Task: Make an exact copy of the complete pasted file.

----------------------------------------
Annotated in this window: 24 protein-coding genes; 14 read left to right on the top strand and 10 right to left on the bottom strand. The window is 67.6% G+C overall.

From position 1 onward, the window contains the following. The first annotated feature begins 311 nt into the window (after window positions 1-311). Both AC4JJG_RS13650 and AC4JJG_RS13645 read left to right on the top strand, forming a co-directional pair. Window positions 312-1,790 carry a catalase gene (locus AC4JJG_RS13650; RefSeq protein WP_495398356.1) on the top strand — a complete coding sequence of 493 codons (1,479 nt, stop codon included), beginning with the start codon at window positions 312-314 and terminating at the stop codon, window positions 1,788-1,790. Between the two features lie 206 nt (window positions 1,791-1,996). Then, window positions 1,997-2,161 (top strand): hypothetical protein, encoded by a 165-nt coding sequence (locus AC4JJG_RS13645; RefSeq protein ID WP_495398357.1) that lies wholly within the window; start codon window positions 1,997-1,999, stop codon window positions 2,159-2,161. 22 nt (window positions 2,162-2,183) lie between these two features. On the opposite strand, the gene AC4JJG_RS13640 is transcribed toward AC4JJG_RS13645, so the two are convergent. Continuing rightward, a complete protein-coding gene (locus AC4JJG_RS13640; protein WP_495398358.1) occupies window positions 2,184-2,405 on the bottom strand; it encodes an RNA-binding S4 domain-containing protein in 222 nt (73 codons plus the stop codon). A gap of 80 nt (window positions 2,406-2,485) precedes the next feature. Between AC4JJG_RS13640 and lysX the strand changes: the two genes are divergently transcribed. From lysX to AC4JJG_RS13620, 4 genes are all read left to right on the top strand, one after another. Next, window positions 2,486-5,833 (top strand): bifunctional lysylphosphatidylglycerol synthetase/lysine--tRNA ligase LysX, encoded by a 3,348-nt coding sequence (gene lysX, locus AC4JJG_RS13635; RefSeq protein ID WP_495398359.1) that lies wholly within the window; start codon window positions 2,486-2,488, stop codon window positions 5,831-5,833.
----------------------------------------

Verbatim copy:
Annotated in this window: 24 protein-coding genes; 14 read left to right on the top strand and 10 right to left on the bottom strand. The window is 67.6% G+C overall.

From position 1 onward, the window contains the following. The first annotated feature begins 311 nt into the window (after window positions 1-311). Both AC4JJG_RS13650 and AC4JJG_RS13645 read left to right on the top strand, forming a co-directional pair. Window positions 312-1,790 carry a catalase gene (locus AC4JJG_RS13650; RefSeq protein WP_495398356.1) on the top strand — a complete coding sequence of 493 codons (1,479 nt, stop codon included), beginning with the start codon at window positions 312-314 and terminating at the stop codon, window positions 1,788-1,790. Between the two features lie 206 nt (window positions 1,791-1,996). Then, window positions 1,997-2,161 (top strand): hypothetical protein, encoded by a 165-nt coding sequence (locus AC4JJG_RS13645; RefSeq protein ID WP_495398357.1) that lies wholly within the window; start codon window positions 1,997-1,999, stop codon window positions 2,159-2,161. 22 nt (window positions 2,162-2,183) lie between these two features. On the opposite strand, the gene AC4JJG_RS13640 is transcribed toward AC4JJG_RS13645, so the two are convergent. Continuing rightward, a complete protein-coding gene (locus AC4JJG_RS13640; protein WP_495398358.1) occupies window positions 2,184-2,405 on the bottom strand; it encodes an RNA-binding S4 domain-containing protein in 222 nt (73 codons plus the stop codon). A gap of 80 nt (window positions 2,406-2,485) precedes the next feature. Between AC4JJG_RS13640 and lysX the strand changes: the two genes are divergently transcribed. From lysX to AC4JJG_RS13620, 4 genes are all read left to right on the top strand, one after another. Next, window positions 2,486-5,833 (top strand): bifunctional lysylphosphatidylglycerol synthetase/lysine--tRNA ligase LysX, encoded by a 3,348-nt coding sequence (gene lysX, locus AC4JJG_RS13635; RefSeq protein ID WP_495398359.1) that lies wholly within the window; start codon window positions 2,486-2,488, stop codon window positions 5,831-5,833.